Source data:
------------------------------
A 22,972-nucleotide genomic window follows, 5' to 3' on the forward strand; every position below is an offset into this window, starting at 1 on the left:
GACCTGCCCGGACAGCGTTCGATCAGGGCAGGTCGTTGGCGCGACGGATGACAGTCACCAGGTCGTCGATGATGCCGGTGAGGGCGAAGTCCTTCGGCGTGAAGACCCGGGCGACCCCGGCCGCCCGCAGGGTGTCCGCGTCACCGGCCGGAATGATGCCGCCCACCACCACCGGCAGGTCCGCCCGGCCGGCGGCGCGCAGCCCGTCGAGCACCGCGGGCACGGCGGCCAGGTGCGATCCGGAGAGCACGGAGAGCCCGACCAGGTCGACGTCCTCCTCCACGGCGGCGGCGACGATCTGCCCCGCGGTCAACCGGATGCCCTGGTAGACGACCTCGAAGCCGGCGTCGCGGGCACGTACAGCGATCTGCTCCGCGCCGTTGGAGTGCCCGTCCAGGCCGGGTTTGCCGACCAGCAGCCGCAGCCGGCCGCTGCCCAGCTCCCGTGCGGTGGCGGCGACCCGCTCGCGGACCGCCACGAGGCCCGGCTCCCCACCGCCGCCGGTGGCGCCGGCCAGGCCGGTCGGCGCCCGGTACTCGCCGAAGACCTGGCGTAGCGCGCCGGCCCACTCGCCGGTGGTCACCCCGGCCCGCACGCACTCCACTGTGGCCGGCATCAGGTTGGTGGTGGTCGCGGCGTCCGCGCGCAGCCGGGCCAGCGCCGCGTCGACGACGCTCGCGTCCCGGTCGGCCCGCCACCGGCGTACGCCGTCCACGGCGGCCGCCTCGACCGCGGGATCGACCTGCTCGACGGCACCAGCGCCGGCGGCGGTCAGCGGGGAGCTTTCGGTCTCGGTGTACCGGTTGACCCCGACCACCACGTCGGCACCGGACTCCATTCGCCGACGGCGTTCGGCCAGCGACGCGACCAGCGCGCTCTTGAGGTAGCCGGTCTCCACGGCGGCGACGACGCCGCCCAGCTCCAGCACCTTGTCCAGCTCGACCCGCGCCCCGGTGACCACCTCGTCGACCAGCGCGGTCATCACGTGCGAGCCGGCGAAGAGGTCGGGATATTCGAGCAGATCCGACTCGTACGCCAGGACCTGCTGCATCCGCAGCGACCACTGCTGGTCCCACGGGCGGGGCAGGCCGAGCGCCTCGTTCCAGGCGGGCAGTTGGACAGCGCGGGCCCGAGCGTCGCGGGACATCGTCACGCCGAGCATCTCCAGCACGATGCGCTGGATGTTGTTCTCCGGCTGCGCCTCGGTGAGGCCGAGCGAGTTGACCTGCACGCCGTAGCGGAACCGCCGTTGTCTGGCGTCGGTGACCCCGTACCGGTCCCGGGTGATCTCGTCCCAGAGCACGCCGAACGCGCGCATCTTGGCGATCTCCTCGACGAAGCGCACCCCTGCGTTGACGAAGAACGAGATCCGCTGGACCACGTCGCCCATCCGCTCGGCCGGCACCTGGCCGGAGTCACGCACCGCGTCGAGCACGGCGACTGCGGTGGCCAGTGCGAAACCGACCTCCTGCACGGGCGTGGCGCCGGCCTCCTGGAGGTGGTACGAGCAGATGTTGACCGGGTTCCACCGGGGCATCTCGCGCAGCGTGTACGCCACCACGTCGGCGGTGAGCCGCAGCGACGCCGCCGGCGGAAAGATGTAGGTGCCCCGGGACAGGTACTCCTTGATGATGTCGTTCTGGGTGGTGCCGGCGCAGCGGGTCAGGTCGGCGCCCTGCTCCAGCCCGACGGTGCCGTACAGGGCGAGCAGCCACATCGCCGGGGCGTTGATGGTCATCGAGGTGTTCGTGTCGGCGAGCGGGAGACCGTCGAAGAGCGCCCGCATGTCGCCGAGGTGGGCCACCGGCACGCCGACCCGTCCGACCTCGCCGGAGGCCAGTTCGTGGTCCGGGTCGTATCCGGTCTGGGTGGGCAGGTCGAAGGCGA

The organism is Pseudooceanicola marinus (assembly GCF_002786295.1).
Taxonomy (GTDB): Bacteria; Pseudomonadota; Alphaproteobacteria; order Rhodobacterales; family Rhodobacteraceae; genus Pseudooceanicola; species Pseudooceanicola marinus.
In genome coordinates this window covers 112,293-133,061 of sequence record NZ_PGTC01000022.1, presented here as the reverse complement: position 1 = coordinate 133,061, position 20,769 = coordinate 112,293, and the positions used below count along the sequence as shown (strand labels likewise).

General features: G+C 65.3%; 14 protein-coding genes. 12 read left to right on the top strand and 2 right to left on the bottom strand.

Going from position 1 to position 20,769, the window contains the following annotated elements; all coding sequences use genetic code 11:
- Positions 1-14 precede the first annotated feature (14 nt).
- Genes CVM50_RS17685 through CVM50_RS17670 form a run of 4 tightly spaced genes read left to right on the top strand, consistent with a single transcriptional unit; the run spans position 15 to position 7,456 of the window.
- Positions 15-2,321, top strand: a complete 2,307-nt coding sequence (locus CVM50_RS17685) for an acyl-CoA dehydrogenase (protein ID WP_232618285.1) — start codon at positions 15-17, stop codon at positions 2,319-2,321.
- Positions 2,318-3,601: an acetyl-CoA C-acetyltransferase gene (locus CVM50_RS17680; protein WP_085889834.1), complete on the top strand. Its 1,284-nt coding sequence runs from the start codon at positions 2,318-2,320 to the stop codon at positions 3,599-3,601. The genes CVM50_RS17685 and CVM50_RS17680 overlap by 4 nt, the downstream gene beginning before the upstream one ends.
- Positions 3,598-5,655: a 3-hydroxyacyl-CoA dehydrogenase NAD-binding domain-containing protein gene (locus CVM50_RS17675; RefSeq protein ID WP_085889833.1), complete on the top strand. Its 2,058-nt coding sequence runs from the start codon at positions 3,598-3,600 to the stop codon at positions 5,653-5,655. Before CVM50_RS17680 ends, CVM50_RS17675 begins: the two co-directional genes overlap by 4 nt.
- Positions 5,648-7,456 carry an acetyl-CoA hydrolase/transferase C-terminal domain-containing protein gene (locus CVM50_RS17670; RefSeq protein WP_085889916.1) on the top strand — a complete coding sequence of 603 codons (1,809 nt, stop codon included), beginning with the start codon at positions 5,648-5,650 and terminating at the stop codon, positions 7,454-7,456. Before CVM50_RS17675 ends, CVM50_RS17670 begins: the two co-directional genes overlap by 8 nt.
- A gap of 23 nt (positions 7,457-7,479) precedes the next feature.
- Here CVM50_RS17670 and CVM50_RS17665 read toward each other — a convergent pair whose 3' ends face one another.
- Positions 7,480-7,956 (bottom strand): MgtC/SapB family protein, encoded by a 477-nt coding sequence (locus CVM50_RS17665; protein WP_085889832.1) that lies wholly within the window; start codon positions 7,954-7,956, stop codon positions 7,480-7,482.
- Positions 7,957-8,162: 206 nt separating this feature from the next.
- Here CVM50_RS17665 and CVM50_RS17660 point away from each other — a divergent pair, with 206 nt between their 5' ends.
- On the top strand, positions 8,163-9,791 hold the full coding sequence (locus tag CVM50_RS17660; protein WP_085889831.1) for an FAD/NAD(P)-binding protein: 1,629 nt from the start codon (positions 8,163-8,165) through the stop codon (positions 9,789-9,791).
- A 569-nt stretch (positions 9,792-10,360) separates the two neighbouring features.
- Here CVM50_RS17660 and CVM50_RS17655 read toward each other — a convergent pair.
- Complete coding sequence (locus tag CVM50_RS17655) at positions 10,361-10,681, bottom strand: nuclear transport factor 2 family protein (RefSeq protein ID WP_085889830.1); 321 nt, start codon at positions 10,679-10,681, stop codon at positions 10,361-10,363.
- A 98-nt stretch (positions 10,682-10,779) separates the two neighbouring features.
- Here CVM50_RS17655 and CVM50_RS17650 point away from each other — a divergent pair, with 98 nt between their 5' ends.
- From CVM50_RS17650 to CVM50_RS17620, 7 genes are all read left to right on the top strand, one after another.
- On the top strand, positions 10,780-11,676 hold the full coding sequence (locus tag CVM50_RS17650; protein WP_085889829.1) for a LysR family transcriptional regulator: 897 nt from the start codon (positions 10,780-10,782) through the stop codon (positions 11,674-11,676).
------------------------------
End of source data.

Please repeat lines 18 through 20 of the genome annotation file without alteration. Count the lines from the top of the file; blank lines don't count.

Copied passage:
- Here CVM50_RS17665 and CVM50_RS17660 point away from each other — a divergent pair, with 206 nt between their 5' ends.
- On the top strand, positions 8,163-9,791 hold the full coding sequence (locus tag CVM50_RS17660; protein WP_085889831.1) for an FAD/NAD(P)-binding protein: 1,629 nt from the start codon (positions 8,163-8,165) through the stop codon (positions 9,789-9,791).
- A 569-nt stretch (positions 9,792-10,360) separates the two neighbouring features.